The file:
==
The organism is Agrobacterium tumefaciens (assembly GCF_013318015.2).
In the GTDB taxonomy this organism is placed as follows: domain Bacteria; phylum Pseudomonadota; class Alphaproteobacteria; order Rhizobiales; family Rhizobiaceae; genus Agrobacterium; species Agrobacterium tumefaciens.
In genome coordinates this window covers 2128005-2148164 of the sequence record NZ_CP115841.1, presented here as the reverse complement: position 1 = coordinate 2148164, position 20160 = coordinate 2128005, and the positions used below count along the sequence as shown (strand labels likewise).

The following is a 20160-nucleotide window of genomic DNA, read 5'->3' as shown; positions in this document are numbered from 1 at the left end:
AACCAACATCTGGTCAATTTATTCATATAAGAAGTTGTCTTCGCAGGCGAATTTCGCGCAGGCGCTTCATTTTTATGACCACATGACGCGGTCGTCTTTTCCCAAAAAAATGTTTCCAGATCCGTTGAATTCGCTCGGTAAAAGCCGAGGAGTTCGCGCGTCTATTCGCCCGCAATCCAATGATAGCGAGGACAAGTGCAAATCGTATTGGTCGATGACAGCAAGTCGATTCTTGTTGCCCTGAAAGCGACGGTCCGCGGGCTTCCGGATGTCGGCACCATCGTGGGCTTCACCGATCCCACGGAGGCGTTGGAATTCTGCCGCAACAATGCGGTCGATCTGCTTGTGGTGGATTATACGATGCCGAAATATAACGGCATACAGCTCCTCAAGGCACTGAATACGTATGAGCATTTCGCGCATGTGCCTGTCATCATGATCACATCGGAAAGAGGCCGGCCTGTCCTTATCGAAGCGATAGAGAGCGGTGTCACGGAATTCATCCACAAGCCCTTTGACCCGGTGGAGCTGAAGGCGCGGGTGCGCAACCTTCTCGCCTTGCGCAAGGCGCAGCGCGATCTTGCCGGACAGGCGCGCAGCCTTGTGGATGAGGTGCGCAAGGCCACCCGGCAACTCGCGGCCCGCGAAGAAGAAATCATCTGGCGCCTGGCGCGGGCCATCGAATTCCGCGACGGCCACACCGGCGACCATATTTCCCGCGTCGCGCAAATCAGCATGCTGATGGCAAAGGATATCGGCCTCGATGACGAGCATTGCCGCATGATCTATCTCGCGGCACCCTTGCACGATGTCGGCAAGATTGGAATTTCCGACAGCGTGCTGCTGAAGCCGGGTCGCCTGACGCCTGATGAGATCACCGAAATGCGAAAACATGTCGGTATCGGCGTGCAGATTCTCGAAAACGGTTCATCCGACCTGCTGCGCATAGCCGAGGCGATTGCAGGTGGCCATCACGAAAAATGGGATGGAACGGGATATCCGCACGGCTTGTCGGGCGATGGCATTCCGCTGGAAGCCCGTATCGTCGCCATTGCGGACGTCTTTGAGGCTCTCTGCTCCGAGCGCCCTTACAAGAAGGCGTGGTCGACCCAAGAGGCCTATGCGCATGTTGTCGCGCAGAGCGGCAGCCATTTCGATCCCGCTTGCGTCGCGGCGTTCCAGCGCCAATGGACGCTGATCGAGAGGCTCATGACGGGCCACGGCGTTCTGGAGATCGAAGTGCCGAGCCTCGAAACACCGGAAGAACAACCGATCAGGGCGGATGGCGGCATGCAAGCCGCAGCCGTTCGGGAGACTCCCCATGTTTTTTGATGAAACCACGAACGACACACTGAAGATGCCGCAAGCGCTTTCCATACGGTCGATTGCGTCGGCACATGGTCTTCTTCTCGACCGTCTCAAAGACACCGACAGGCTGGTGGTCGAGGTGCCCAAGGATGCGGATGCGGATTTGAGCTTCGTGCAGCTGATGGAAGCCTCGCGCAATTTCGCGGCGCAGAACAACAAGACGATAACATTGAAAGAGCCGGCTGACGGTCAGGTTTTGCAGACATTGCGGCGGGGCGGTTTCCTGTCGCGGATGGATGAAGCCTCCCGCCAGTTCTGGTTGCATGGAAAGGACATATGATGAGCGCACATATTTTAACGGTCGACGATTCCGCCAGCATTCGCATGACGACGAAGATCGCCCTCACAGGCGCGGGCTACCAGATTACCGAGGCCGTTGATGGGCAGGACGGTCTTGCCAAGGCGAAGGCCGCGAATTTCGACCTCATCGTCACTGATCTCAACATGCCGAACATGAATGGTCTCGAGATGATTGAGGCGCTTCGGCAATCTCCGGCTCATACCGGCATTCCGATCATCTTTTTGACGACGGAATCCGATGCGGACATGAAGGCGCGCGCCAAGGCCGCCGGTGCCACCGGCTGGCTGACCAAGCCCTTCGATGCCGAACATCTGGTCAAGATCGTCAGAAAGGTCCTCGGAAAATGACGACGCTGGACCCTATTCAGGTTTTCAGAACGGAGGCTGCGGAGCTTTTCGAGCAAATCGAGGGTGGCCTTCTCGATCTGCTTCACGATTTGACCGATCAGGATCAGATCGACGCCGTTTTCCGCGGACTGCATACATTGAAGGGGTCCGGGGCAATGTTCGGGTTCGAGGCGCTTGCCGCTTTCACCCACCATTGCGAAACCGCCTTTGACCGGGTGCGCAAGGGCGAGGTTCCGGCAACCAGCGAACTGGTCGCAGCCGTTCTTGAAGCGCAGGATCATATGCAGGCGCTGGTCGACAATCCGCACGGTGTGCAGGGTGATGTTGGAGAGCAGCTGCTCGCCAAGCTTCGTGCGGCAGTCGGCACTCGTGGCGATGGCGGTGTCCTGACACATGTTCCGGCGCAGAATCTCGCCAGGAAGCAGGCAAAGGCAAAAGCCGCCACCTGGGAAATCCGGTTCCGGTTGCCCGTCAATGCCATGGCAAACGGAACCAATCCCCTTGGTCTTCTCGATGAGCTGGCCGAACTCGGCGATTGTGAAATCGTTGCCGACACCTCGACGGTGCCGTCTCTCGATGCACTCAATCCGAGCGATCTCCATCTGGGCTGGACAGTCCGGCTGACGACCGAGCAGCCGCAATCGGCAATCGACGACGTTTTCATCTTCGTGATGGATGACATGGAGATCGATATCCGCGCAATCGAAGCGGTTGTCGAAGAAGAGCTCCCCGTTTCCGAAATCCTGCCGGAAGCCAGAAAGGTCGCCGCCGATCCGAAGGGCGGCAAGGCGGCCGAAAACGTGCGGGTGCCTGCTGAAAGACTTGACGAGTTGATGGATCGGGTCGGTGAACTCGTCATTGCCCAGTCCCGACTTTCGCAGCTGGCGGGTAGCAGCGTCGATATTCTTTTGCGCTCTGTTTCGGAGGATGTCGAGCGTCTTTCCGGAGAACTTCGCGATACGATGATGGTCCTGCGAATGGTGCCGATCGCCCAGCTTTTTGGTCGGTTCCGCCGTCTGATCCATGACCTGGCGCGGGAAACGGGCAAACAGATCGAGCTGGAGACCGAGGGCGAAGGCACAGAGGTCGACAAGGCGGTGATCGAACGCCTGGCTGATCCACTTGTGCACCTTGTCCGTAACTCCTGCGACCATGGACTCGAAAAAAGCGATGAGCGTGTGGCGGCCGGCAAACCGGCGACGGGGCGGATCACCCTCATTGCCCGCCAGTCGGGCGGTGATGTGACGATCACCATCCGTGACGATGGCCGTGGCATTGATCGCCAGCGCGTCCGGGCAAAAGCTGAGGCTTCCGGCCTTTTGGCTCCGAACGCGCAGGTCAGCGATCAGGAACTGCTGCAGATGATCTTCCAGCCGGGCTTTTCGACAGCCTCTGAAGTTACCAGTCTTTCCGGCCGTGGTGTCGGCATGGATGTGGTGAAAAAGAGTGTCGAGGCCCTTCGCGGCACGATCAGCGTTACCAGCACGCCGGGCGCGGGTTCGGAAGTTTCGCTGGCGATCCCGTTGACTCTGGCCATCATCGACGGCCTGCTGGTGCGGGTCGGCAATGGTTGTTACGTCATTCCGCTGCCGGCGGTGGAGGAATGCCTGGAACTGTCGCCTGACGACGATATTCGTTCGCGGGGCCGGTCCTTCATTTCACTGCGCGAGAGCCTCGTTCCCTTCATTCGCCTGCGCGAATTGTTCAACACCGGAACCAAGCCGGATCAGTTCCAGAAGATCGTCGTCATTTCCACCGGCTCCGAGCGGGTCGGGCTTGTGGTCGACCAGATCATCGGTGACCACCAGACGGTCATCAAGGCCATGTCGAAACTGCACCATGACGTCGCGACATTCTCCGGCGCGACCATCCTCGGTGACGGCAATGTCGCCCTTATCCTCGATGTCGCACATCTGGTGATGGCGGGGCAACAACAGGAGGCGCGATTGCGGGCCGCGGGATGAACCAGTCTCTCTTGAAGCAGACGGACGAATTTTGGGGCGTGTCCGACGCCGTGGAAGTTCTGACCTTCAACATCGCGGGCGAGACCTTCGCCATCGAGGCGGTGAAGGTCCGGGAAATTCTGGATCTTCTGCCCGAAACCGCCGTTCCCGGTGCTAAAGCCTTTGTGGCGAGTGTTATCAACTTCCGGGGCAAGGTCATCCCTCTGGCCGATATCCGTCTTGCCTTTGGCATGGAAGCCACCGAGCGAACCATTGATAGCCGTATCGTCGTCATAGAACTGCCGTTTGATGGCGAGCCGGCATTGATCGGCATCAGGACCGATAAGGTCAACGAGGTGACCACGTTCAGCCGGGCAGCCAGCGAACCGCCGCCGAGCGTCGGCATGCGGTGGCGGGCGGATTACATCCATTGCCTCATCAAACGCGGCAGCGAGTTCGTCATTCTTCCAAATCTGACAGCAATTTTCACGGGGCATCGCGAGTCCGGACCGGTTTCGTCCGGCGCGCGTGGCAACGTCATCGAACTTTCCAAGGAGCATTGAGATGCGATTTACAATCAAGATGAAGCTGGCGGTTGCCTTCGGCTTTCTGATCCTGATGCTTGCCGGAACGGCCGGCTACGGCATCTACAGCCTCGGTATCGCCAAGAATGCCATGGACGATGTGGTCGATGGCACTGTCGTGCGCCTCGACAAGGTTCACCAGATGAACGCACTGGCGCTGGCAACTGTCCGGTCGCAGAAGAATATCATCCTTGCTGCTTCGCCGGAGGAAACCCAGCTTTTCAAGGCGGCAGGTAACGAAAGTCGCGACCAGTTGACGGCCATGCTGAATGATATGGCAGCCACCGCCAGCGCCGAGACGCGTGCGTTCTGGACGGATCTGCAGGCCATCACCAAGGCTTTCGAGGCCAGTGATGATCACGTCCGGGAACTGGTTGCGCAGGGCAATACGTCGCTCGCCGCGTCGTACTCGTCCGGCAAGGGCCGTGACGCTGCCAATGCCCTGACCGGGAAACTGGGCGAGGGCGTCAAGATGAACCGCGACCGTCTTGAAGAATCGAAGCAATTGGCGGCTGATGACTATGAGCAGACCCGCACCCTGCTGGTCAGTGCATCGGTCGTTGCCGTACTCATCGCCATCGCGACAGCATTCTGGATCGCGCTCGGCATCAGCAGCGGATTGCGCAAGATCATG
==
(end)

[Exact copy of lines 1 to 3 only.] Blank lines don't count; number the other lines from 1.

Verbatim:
The organism is Agrobacterium tumefaciens (assembly GCF_013318015.2).
In the GTDB taxonomy this organism is placed as follows: domain Bacteria; phylum Pseudomonadota; class Alphaproteobacteria; order Rhizobiales; family Rhizobiaceae; genus Agrobacterium; species Agrobacterium tumefaciens.
In genome coordinates this window covers 2128005-2148164 of the sequence record NZ_CP115841.1, presented here as the reverse complement: position 1 = coordinate 2148164, position 20160 = coordinate 2128005, and the positions used below count along the sequence as shown (strand labels likewise).